Regarding our own trading models, we will exit all open positions and move to all cash when near-term market conditions are not favorable. And as we noted last week, based on the signal from our models, we exited all of our trading positions in the Athena, Felix and Road Runner models. To be clear, this step is a risk control measure rather than a prediction of the market going down. These models have not yet reentered any positions, but will be getting back to the market when conditions are better. And as a reminder, our Holmes trading model did not move to all cash because of its independent set of requirements and stops (basically, Holmes can take care of itself).
We are sharing the performance of our proprietary trading models, as our readers have requested, as shown in the following table:
We find that blending a trend-following / momentum model (Athena) with a mean reversion / dip-buying model (Holmes) provides two strategies, effective in their own right, that are not correlated with each other or with the overall market. By combining the two, we can get more diversity, lower risk, and a smoother string of returns.
For more information about our trading models (and their specific trading processes), click through at the bottom of this post for more information. Also, readers are invited to write to main at newarc dot com for our free, brief description of how we created the Stock Exchange models.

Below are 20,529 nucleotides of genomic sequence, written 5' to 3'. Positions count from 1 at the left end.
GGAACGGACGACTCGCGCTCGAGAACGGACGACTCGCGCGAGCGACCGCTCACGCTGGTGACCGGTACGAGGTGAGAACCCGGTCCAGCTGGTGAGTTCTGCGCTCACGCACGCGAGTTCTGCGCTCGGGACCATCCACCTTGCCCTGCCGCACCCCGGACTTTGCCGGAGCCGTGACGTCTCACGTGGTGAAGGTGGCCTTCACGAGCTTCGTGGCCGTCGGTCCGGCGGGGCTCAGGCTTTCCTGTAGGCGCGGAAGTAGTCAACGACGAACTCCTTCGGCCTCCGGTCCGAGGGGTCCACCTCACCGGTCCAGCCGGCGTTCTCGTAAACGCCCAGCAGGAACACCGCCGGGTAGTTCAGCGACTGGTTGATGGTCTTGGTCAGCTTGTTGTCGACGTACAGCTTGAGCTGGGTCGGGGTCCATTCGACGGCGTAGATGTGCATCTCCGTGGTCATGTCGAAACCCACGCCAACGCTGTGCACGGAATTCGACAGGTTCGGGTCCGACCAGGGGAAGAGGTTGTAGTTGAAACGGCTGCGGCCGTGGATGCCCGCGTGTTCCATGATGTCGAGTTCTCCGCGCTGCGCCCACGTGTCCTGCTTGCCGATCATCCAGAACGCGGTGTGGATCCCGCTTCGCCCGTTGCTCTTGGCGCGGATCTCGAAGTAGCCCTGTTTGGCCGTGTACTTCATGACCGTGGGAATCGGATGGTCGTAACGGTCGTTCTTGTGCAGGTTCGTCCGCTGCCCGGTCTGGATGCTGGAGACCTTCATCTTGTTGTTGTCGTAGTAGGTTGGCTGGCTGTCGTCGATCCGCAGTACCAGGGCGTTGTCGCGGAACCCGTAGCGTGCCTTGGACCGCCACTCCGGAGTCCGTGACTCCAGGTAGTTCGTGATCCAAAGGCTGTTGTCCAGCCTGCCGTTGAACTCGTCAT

Expert Picks From The Models:
Note: This week’s Stock Exchange is edited by Blue Harbinger, a source for independent investment ideas.
Holmes: I sold my position in Ubiquiti Networks (UBNT). I purchased shares last week, and sold this week at a slightly higher price.
Blue Harbinger: Ubiquiti is involved with equipment and software services. According to their website, the company is focused on “democratizing network technology on a global scale.” They’ve shipped nearly 85 million devices that play a key role in creating networking infrastructure in over 200 countries and territories around the globe.
Holmes: Thanks for that information, but as you know. I am a technical trader that likes to buy the dips. I am not a long-term investor.
BH: I do know that, but I thought you might also like to know that the company has been growing earnings in recent years, and it has been beating street revenue estimates in recent quarters.
Holmes: Thanks for that information too, but do you realize that as a buy-and-hold investor, your results are basically at the mercy of Mr. Market?
BH: I can appreciate your differentiated strategy, Holmes. It can be very helpful to have a strategy with lower correlation to the overall market. But by the way, don’t you usually hold for about 6-weeks. Why’d you only hold UBNT for a week?
Holmes: I have an independent set of requirements and stops, and I exit my positions when market conditions warrant.
BH: I see your strategy has been doing relatively well compared to the S&P 500 for example. Anyway, how about you, Felix–any trades to share with us this week?
Felix: I recently exited all my open positions as a precautionary risk management move. Market conditions have gotten a little crazy. I will wait for things to settle down again before my next trade. However, I did run the S&P 500 constituents through my model, and my top 20 rankings are listed below.